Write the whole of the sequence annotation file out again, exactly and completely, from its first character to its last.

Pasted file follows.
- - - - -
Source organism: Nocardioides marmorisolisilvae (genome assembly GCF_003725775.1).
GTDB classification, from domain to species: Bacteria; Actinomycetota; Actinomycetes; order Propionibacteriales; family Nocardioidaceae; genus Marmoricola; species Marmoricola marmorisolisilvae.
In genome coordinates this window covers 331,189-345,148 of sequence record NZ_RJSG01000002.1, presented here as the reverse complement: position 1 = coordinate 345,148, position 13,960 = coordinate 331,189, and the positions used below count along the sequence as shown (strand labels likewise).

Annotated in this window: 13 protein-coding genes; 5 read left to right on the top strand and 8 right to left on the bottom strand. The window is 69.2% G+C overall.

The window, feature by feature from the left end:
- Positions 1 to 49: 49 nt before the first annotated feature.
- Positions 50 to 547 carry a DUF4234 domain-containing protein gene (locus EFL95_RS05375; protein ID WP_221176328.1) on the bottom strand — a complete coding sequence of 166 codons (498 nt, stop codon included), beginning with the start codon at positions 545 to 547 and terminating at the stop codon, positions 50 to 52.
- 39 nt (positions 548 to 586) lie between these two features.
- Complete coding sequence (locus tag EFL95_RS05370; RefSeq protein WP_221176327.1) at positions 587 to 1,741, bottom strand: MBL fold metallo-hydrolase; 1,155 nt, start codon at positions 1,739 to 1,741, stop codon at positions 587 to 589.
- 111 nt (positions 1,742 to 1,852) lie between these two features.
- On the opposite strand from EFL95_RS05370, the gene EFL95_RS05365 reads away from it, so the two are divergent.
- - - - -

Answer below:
Source organism: Nocardioides marmorisolisilvae (genome assembly GCF_003725775.1).
GTDB classification, from domain to species: Bacteria; Actinomycetota; Actinomycetes; order Propionibacteriales; family Nocardioidaceae; genus Marmoricola; species Marmoricola marmorisolisilvae.
In genome coordinates this window covers 331,189-345,148 of sequence record NZ_RJSG01000002.1, presented here as the reverse complement: position 1 = coordinate 345,148, position 13,960 = coordinate 331,189, and the positions used below count along the sequence as shown (strand labels likewise).

Annotated in this window: 13 protein-coding genes; 5 read left to right on the top strand and 8 right to left on the bottom strand. The window is 69.2% G+C overall.

The window, feature by feature from the left end:
- Positions 1 to 49: 49 nt before the first annotated feature.
- Positions 50 to 547 carry a DUF4234 domain-containing protein gene (locus EFL95_RS05375; protein ID WP_221176328.1) on the bottom strand — a complete coding sequence of 166 codons (498 nt, stop codon included), beginning with the start codon at positions 545 to 547 and terminating at the stop codon, positions 50 to 52.
- 39 nt (positions 548 to 586) lie between these two features.
- Complete coding sequence (locus tag EFL95_RS05370; RefSeq protein WP_221176327.1) at positions 587 to 1,741, bottom strand: MBL fold metallo-hydrolase; 1,155 nt, start codon at positions 1,739 to 1,741, stop codon at positions 587 to 589.
- 111 nt (positions 1,742 to 1,852) lie between these two features.
- On the opposite strand from EFL95_RS05370, the gene EFL95_RS05365 reads away from it, so the two are divergent.